We all know the moment we realize we’ve made a hiring mistake. And we all wish there were some way to avoid it. We can’t guarantee you’ll never again hire the wrong fit, but we can tell you three mistakes to avoid – and three things you can implement right now – to help make each hire more likely to be in alignment with your values, your mission and your culture.

The Top Three Mistakes Hardware Retailers Make In Hiring:

  1. Hiring because it’s urgent
  2. Not asking the right questions
  3. Not recognizing GWC


Hiring too fast, under pressure? Don’t do it! We’ve all been there. Understaffing is an ongoing problem in retail, and the pandemic hasn’t helped.

So we hire someone, anyone, because we’re short-staffed and we need people. Period. But even though getting a person in that vest and on the floor makes us feel like we’ve solved our problem if that hire isn’t a fit, it leads to even more problems – only one of which is cost: replacing an employee costs about 33 percent of their annual salary. So for that $20,000 a year, you’re paying an extra $6,600 each time someone leaves. If you’re doing that multiple times a year, that’ll add up!

cost to replace an employee

Hiring the most people as quickly as possible to fill the gaps on your floor is like putting the proverbial Band-Aid on a broken leg. The system has to change in order to hire a more engaged employee who you want to keep and who wants to stay with you.

Updating your hiring system so you can better judge when people are a fit and can help solve your customers’ top three needs (or a non-fit and shouldn’t be hired just to fill a gap) is your starting point to solving this problem. And we’ll tell you how.


We have a client who shared this story with us. They hired a guy, we’ll call him James, who did great in the interview. Aced the questions and when they asked him what his attendance was like at his other job, he said, “Perfect, except for emergencies.” Well, James called out once or twice a week. His aunt was sick, or his car broke down, or he had a cold. To James, these were all emergencies. The question that didn’t get asked was, “What qualifies as an emergency to you?”

Now, it would have been hard to see the need to ask that particular question, but it brings up the very real subject of interview bias. We assume that people will act according to our own values, and we often don’t ask them the right questions to understand their values and what motivates them most.

But if we’re prepared to see the places where our own bias gets in the way of asking the right questions, we can start to listen for the difference between what we want to hear and what we need to ask.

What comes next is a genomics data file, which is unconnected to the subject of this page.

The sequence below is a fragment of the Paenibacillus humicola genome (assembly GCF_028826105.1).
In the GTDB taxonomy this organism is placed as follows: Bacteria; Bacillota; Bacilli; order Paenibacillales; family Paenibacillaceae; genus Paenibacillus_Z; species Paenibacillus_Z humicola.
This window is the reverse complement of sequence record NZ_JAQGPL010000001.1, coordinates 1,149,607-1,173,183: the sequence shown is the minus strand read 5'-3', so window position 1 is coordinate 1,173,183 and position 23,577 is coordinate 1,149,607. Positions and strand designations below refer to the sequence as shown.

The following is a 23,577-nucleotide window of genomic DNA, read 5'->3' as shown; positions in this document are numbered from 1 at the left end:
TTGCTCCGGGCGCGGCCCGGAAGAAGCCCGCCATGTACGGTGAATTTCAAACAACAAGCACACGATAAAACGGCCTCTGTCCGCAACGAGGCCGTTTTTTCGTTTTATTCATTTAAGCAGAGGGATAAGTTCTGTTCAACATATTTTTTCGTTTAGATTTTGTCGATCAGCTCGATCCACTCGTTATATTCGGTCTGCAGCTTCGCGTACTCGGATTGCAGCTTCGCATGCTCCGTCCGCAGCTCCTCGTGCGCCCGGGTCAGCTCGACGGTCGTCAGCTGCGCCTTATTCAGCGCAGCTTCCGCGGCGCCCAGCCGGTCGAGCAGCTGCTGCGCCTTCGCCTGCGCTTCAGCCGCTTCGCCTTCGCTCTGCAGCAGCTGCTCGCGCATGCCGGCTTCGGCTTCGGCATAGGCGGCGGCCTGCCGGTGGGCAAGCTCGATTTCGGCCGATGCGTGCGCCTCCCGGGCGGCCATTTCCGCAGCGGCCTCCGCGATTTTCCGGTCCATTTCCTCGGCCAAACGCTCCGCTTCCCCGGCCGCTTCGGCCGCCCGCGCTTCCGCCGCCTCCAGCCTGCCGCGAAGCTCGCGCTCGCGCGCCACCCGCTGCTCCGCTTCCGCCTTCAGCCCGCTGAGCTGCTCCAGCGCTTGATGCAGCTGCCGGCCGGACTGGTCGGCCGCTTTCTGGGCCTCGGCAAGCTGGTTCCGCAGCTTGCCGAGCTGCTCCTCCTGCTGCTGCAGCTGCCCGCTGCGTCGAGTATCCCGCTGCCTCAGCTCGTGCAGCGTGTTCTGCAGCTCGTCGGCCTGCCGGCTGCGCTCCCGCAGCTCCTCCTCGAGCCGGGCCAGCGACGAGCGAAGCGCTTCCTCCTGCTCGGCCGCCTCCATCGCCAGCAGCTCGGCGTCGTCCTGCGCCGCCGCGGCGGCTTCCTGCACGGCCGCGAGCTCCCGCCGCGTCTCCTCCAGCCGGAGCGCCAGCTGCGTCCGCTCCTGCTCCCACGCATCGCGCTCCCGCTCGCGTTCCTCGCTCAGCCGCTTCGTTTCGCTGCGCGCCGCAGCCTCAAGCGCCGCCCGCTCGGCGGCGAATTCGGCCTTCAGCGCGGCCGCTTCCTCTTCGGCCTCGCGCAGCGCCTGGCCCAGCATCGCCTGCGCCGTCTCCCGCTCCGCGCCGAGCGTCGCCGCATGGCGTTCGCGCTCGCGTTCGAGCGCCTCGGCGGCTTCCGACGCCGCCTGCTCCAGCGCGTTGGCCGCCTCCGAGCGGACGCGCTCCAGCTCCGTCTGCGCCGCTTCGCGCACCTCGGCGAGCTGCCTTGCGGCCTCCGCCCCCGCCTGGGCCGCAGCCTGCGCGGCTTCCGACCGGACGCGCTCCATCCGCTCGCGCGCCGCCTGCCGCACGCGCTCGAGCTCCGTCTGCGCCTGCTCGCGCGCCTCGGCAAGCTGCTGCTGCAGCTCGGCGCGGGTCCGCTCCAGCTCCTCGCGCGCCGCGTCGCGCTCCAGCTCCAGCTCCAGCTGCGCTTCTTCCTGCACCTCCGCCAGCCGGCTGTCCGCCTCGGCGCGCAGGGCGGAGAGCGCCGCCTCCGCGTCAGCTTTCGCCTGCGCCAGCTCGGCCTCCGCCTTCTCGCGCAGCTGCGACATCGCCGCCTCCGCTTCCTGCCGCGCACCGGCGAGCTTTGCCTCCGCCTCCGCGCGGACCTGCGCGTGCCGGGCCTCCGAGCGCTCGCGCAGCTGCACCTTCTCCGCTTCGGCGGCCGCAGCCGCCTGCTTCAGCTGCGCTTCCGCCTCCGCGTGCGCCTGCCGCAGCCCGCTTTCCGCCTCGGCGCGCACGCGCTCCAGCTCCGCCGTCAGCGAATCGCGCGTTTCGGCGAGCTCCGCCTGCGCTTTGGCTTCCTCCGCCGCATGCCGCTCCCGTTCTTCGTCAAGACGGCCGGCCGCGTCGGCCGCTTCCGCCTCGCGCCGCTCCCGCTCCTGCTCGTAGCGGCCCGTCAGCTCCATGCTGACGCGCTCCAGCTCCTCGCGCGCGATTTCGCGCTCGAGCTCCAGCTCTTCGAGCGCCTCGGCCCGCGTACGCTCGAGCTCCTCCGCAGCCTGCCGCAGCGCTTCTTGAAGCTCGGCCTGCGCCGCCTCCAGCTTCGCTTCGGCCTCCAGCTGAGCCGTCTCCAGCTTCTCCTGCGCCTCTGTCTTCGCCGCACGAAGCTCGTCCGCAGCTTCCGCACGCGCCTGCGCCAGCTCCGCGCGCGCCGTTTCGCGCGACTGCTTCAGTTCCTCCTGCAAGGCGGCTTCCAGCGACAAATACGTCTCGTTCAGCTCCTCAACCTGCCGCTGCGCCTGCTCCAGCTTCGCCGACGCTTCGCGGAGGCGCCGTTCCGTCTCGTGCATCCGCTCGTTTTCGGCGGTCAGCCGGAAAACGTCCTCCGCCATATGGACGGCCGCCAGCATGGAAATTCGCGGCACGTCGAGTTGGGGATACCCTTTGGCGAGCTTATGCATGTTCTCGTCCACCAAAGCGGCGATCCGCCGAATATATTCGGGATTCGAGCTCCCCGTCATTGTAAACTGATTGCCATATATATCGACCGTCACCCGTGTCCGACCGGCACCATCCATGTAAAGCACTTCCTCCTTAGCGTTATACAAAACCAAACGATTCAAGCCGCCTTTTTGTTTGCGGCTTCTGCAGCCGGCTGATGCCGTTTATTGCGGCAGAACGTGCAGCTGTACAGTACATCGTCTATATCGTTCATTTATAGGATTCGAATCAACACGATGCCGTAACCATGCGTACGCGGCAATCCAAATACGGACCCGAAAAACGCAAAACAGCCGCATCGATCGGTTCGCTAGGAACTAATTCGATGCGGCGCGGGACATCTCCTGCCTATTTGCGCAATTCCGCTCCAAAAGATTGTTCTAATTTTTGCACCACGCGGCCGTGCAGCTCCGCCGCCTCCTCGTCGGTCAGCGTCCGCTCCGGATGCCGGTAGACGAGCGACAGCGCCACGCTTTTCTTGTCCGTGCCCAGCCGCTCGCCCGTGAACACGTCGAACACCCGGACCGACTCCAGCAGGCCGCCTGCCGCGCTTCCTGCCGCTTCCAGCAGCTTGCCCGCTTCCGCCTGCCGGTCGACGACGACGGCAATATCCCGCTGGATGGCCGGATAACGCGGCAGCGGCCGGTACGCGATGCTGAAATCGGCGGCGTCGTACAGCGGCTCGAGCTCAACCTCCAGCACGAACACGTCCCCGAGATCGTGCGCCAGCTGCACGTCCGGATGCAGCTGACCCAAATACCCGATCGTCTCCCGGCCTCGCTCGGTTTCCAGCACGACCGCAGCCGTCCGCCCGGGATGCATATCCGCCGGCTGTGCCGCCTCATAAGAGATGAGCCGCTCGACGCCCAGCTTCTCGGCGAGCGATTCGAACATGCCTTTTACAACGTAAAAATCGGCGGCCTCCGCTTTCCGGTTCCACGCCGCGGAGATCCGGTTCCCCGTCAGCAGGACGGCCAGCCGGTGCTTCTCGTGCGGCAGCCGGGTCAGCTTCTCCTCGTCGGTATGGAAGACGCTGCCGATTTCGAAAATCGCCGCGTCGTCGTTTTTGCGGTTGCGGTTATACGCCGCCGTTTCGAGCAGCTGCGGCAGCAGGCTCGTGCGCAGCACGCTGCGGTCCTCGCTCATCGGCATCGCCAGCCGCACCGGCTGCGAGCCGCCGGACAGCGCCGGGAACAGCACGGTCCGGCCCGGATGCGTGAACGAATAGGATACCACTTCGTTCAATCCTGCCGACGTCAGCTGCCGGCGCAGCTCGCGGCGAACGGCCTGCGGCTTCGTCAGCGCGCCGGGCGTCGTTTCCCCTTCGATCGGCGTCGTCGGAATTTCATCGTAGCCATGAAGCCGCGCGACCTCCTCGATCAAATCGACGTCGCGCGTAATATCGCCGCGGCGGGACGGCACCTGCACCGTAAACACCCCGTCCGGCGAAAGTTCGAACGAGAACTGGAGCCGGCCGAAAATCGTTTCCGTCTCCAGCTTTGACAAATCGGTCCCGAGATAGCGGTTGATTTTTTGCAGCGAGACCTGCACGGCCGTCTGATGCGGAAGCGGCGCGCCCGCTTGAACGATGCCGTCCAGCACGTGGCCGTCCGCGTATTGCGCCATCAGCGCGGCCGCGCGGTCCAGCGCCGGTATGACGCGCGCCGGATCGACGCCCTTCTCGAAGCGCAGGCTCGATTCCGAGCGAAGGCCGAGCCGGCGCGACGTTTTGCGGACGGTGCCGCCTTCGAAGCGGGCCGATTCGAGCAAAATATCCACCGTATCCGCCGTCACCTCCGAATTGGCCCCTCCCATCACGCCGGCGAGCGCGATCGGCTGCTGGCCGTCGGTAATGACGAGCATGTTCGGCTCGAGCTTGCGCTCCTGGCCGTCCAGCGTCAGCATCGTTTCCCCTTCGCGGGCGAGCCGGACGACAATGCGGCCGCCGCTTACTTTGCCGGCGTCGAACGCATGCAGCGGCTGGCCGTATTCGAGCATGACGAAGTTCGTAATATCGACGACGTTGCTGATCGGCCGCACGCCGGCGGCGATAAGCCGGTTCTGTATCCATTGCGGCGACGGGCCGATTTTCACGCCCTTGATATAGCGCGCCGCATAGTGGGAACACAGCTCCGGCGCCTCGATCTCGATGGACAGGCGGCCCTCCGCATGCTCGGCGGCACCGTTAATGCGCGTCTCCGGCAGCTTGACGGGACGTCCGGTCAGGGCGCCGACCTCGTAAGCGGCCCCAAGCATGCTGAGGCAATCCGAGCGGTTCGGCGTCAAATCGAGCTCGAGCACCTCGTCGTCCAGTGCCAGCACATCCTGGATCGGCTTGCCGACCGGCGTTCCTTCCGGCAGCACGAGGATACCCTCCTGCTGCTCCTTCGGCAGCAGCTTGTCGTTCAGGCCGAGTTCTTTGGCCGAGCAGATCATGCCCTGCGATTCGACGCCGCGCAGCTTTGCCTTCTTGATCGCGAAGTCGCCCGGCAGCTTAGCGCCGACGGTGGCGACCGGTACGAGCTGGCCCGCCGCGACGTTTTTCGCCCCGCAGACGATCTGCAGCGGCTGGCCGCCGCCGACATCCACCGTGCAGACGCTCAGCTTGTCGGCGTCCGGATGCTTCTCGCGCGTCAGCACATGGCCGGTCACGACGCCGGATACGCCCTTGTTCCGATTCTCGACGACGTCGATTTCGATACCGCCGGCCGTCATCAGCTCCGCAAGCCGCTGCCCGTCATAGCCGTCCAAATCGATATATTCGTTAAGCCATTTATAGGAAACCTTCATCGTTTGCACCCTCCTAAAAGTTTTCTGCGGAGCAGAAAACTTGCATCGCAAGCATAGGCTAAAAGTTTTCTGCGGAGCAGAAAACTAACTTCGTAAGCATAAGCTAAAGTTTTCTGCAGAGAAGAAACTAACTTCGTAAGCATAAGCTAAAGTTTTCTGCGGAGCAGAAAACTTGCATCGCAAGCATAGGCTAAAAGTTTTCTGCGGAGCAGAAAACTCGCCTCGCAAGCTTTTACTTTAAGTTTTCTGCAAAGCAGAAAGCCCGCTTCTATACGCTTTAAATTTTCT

These are the two most powerful follow up questions you’ll ever ask. These will get you 10x ROI (return of information) – every time.

  1. What does that mean to you?
  2. Tell me more.


None of us relish the idea of letting someone go. But when it’s not a fit, firing someone is best for the company, best for the manager, best for the rest of the team and even best for the individual.

But how do we know, unilaterally, without letting emotion get in the way, that someone isn’t working out? How do we get everyone’s input so that they feel heard while being able to use their feedback in a unified way to make a decision? Enter the GWC rule – get it, want it and capacity to do it. A quick and simple measurement tool given out in the form of a spreadsheet that allows you to determine if someone is the right fit.

Download the Hardware Retailer’s GWC template HERE

Get It

This employee gets their role and the way it fits into the bigger picture of your company. They understand where they should be, when, and why.

Question to ask in the interview: Why do you want to work for us instead of another retailer?

Want It

They want a job at your company, not just any retail job. And they want the role that they have been given or understand their career path and agree to be in the role they’ve been given.

Question to ask in the interview: What motivates you about our company?

Capacity To Do It

They have the resources to do well at retail hardware. They understand how their job works, get along well with others and customers, and they align with your core values.

Question to ask in the interview: What do you do when you don’t know how to do something?

For more GWC interview questions and tactics, read “GWC, the One HR Rule That Helps Retailers Decide Who to Hire, Position and Fire…Quickly”

When to use GW

Whether you’re trying to see if someone is the right new hire, someone should potentially leave the paint department for the floor, or if someone needs to go, this quick and easy survey will give your team the voice and the reason to make the move!

Download the Hardware Retailer’s GWC template HERE


Right Person for the Job


Ninety percent of hiring (and therefore culture) problems exist because of mistakes made in these three areas.

Finding an employee who gets it, wants it, and has the capacity to do it is more valuable to you and your customers than 10 employees who don’t care and just want a paycheck; and asking those two powerful questions in your interviews (and in any other situation where you want to better understand your employees) will be a game-changer for how you build your team.

If you want more detailed information on any of these system-changing techniques, reach out to us, and we can help you implement a strategy that will set you up for success. Click below to grab a quick meeting for us to chat!

Jocelyn has been in the hardware retail business for over a decade, working with retailers from around the country on culture building, content creation, blog writing, website development, and overall marketing strategy. She has been working with Mojo since 2021.

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